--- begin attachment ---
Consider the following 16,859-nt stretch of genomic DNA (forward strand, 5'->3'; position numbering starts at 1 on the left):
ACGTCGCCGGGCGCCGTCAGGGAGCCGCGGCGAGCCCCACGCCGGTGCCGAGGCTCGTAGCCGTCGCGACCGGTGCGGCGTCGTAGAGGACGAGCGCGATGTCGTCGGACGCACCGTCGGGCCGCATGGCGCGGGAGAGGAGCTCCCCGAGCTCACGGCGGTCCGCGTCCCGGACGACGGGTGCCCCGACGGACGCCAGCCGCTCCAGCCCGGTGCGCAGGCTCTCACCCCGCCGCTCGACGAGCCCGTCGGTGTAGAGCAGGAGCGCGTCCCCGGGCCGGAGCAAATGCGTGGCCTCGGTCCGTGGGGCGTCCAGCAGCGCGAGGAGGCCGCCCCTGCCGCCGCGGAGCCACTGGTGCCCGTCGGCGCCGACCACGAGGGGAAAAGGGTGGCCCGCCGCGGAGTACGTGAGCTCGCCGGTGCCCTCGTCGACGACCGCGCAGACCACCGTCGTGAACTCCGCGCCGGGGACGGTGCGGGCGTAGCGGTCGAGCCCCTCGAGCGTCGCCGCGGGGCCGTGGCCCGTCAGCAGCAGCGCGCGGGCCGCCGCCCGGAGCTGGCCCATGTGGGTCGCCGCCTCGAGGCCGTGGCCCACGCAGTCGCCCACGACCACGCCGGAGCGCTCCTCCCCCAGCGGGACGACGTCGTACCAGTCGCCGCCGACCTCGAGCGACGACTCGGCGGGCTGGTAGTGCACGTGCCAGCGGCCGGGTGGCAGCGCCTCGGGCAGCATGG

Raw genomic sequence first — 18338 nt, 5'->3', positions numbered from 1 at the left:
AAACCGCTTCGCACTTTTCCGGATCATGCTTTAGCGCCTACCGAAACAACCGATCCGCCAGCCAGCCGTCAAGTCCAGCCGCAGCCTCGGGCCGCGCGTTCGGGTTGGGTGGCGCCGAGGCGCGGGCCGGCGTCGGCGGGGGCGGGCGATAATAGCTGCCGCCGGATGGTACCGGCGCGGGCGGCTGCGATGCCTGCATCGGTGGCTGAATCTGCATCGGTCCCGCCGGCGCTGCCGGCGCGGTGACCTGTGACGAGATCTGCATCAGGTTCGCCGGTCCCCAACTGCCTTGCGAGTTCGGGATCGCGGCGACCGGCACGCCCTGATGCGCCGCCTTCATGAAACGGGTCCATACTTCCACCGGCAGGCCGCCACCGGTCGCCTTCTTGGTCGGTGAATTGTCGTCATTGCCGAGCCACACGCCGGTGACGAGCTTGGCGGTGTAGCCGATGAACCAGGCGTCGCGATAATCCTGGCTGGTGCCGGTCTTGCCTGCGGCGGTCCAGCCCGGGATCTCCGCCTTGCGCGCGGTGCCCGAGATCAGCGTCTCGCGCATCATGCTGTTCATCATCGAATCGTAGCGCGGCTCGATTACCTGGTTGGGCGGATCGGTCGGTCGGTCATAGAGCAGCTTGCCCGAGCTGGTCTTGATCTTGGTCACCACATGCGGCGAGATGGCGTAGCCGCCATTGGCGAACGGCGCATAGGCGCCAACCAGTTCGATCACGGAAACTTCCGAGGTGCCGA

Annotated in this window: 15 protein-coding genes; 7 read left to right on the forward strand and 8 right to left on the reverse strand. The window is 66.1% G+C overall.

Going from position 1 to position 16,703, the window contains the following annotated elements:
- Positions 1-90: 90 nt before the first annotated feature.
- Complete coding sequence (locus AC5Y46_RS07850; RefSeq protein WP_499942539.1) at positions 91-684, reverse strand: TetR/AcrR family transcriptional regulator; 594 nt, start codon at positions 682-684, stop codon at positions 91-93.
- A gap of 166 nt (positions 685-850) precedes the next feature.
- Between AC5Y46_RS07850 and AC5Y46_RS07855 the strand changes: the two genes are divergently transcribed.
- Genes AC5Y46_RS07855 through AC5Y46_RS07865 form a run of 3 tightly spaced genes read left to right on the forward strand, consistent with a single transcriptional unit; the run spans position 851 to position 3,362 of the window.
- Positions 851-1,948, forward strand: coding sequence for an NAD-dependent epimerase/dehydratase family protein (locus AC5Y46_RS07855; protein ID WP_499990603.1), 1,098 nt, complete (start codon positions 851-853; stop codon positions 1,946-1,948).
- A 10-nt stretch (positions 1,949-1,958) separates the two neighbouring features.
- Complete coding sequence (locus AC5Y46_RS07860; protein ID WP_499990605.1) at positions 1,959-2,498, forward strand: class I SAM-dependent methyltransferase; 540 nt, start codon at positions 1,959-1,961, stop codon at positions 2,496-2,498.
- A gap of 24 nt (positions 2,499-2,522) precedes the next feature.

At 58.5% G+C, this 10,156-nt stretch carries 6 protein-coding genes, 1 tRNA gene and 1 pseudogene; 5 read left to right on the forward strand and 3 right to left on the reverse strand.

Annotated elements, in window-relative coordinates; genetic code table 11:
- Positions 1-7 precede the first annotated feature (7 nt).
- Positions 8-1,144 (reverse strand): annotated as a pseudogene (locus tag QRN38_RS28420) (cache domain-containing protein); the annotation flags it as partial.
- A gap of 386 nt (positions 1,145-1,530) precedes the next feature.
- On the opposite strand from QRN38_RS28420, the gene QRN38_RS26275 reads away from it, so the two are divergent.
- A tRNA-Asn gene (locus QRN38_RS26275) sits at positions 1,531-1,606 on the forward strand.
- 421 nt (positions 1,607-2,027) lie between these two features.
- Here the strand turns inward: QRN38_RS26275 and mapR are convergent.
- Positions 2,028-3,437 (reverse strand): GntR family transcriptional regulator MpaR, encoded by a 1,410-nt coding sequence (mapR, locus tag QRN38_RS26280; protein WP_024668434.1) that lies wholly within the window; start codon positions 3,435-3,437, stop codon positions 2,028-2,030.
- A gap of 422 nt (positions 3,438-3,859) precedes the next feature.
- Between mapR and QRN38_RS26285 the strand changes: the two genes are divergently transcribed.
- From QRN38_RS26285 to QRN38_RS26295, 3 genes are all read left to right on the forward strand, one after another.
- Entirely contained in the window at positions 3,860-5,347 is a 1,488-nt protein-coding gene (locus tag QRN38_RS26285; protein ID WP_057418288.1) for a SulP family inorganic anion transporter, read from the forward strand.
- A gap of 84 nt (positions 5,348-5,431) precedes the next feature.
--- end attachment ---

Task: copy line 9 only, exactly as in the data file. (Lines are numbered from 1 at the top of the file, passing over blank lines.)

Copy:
- A gap of 166 nt (positions 685-850) precedes the next feature.